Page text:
TOMIOKA, Japan >> On March 11, 2011, one of the biggest earthquakes on record touched off a massive tsunami, killing more than 18,000 people and setting off catastrophic meltdowns at the Fukushima Daiichi nuclear plant. Nearly half a million people were displaced. Tens of thousands still haven’t returned home.
Ten years after the disaster, the lives of many who survived are still on hold.
More than $280 billion has been spent on rebuilding — but Reconstruction Minister Katsuei Hirasawa acknowledged that while the government has forged ahead with construction of new buildings, it has invested less in helping people rebuild their lives.
The Associated Press talked to people affected by the disaster.
‘As long as my body moves’
Yasuo Takamatsu, 64, lost his wife, Yuko, when the tsunami hit Onagawa, in Miyagi prefecture.
He has been looking for her ever since.
He even got his diving license to try to find her remains, and for seven years has gone on weekly dives — 470 and counting.
“I’m always thinking that she may be somewhere nearby,” he said.
Besides his solo dives, once a month he joins local authorities conducting searches for some 2,500 people whose remains are still missing.
Takamatsu said the city’s scars have largely healed, “but the recovery of people’s hearts … will take time.”
He said he will keep searching for his wife “as long as my body moves.”
“In the last text message that she sent me, she said, ‘Are you OK? I want to go home,’” he said. “I’m sure she still wants to come home.”
‘At the starting line again’
Just a month after a tsunami as high as 55 feet smashed into the city of Rikuzentakata, Michihiro Kono took over his family’s soy sauce business.
That he was even able to continue the 200-year-old business is a miracle, he said. Precious soy yeast was only saved because he had donated some to a university lab.
Later this year he will finish construction on a new factory, replacing the one that was destroyed, on the same ground where his family started making soy sauce in 1807.
“This is a critical moment to see if I can do something meaningful in the coming 10 years,” said the ninth-generation owner of Yagisawa Shoten Co. “I was born here, and now I’m at the starting line again.”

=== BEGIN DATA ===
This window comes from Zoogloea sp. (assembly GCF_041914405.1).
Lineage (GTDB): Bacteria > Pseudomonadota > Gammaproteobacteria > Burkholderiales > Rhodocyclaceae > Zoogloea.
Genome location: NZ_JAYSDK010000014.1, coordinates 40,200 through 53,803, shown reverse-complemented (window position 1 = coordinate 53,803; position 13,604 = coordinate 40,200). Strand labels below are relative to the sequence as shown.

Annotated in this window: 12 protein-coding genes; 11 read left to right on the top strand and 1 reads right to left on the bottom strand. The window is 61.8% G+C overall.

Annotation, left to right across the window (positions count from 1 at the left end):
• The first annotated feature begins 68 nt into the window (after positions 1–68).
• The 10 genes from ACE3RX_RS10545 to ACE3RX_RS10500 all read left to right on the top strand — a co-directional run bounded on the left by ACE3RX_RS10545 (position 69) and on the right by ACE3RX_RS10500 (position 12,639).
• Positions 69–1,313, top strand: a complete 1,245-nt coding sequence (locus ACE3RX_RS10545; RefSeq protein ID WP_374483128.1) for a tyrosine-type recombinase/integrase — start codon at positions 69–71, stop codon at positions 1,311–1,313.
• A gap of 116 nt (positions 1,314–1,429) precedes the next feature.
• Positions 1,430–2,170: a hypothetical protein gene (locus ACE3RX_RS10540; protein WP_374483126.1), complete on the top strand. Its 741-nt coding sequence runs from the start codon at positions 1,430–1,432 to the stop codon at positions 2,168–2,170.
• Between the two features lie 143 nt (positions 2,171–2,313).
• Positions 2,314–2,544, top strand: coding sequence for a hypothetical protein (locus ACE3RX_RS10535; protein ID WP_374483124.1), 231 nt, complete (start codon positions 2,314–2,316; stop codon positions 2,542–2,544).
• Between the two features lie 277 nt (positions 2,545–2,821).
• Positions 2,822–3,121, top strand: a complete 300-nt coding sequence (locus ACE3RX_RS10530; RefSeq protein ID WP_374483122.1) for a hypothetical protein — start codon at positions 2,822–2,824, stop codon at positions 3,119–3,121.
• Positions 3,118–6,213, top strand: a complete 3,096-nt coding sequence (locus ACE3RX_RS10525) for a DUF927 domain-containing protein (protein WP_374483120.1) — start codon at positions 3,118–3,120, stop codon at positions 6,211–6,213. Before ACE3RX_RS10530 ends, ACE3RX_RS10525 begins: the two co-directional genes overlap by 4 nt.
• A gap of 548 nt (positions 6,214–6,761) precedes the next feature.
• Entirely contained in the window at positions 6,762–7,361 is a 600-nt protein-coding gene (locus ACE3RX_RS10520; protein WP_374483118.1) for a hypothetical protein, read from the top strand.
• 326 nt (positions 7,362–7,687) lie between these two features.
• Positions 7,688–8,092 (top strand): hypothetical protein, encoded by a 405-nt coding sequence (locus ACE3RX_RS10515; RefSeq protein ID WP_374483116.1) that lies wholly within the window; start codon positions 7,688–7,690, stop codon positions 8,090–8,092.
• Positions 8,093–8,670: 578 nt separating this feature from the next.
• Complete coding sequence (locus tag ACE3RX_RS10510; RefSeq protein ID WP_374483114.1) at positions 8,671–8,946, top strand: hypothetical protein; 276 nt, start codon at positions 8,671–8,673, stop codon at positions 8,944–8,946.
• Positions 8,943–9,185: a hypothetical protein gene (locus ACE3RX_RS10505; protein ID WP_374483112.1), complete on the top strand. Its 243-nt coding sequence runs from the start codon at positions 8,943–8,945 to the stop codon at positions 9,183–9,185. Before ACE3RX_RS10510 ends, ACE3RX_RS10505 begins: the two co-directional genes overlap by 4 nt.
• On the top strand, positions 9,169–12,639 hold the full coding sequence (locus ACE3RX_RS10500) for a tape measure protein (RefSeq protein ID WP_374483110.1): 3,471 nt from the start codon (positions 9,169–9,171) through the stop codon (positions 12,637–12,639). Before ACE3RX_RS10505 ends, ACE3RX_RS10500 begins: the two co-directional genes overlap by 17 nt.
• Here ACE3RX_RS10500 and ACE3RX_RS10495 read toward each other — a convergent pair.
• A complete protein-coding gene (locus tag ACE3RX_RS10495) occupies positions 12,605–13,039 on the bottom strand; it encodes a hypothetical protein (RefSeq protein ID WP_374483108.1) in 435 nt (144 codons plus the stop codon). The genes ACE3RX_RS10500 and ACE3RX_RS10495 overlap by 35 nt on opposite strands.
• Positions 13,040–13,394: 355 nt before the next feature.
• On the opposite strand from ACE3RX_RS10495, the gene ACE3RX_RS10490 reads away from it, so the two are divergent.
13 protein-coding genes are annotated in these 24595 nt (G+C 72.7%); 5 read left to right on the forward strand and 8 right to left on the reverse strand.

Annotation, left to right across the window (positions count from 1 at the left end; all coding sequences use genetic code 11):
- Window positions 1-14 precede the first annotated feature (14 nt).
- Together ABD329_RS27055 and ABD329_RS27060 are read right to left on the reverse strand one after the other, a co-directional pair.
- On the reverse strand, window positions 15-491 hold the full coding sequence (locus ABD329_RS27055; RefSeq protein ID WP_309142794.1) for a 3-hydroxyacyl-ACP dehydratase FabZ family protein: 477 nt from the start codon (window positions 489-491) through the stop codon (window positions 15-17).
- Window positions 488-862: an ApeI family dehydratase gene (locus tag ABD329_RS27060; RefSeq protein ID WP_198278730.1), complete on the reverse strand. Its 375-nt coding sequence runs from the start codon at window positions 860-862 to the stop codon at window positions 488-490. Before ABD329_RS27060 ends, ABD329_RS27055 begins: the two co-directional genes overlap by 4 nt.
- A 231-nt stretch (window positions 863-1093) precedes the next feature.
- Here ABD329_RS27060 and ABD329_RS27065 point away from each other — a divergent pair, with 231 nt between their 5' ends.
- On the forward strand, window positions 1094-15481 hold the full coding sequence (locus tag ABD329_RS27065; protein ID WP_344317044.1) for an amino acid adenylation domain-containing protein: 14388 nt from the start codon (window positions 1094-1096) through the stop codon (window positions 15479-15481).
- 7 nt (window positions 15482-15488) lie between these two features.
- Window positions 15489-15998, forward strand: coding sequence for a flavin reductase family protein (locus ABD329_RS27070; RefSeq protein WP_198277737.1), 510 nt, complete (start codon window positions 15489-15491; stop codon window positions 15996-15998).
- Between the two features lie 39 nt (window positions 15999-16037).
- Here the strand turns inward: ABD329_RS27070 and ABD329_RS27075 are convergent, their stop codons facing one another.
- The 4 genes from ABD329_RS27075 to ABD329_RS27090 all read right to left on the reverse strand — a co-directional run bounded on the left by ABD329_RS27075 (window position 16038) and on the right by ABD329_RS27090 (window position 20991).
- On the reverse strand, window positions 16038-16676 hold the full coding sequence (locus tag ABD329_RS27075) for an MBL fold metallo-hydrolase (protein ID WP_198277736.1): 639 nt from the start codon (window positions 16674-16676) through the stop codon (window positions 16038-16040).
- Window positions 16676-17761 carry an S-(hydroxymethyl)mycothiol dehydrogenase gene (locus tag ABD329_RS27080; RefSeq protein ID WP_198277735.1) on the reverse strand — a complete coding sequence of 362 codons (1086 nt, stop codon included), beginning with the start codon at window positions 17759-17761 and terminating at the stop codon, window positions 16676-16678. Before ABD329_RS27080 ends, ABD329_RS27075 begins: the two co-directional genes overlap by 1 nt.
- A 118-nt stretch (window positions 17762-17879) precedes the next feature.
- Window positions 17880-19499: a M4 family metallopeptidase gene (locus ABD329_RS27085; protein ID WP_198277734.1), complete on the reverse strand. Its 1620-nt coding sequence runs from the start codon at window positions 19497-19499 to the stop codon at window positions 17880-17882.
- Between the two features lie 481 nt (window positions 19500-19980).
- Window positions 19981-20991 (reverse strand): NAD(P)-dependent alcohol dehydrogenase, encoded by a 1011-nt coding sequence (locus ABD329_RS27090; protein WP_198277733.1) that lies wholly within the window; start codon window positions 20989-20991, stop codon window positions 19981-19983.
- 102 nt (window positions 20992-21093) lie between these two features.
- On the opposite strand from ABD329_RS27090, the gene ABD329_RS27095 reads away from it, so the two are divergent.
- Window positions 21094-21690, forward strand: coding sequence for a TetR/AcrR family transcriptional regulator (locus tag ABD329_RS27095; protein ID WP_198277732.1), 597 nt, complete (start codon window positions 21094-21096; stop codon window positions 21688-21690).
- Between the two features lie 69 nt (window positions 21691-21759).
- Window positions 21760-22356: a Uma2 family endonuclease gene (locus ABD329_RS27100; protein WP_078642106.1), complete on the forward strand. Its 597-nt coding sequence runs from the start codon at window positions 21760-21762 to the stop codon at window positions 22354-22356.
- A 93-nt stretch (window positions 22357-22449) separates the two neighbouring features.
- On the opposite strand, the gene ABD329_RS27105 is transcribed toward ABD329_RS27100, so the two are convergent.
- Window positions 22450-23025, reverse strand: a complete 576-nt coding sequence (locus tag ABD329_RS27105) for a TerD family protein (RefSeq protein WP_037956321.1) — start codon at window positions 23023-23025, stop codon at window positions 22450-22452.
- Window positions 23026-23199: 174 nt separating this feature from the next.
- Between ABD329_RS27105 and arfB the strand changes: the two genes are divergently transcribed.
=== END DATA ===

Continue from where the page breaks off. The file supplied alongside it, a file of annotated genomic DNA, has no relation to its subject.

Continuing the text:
Kono often thinks of people he knew who were killed by the tsunami. He had spent time with them discussing revitalization plans.
“Those folks all wanted to make a great town, and I want to do things that will make them say, ‘Well done, you did it,’ when I see them again in the next life,” he said.
‘Who wants to come back?’
About 6 miles south of the nuclear plant disaster, rice farmer Naoto Matsumura defied a government evacuation order a decade ago and stayed to protect his land.
He’s still there.
Most of the town of Tomioka reopened in 2017. Its train station got a facelift and a shopping center was built.
But less than 10% of its 16,000 residents have returned after massive amounts of radioactive material spewing from the plant forced evacuations. Parts of the town remain off-limits.
“It took hundreds of years of history and effort to build this town, and it was destroyed instantly,” the farmer said.
In the six years it took to lift the evacuation order, many townspeople built lives elsewhere. Half of them say they will not return. This has been true across the region.
In Tomioka, radioactive waste from decontamination efforts are still stored in a no-go zone.
“Who wants to come back to a place like this?” he asked.
For company, Matsumura has several cows, a pony and a family of hunting dogs that help him chase away wild boars.
This spring, for the first time since the disaster, the 62-year-old farmer plans an experimental rice planting.
“I will stay here until the end of my life,” he said.
‘A place of comfort’
Hazuki Sato was 10 when she fled from her elementary school in Futaba, home of the wrecked nuclear plant.
She’s now preparing for the coming-of-age ceremony that is typical for Japanese 20-year-olds, hoping for a reunion in town so she can reconnect with former classmates who have scattered.
She still considers Futaba home.
After studying outside the region for eight years, Sato now works for her hometown from the city of Iwaki. None of Futaba’s 5,700 residents can move back until 2022, when the town is expected to partially reopen.
Sato has fond memories of Futaba — a family barbecue, riding a unicycle and studying with friends at a childcare center while waiting for her grandma to pick her up.
“I want to see this town become a place of comfort again,” she said.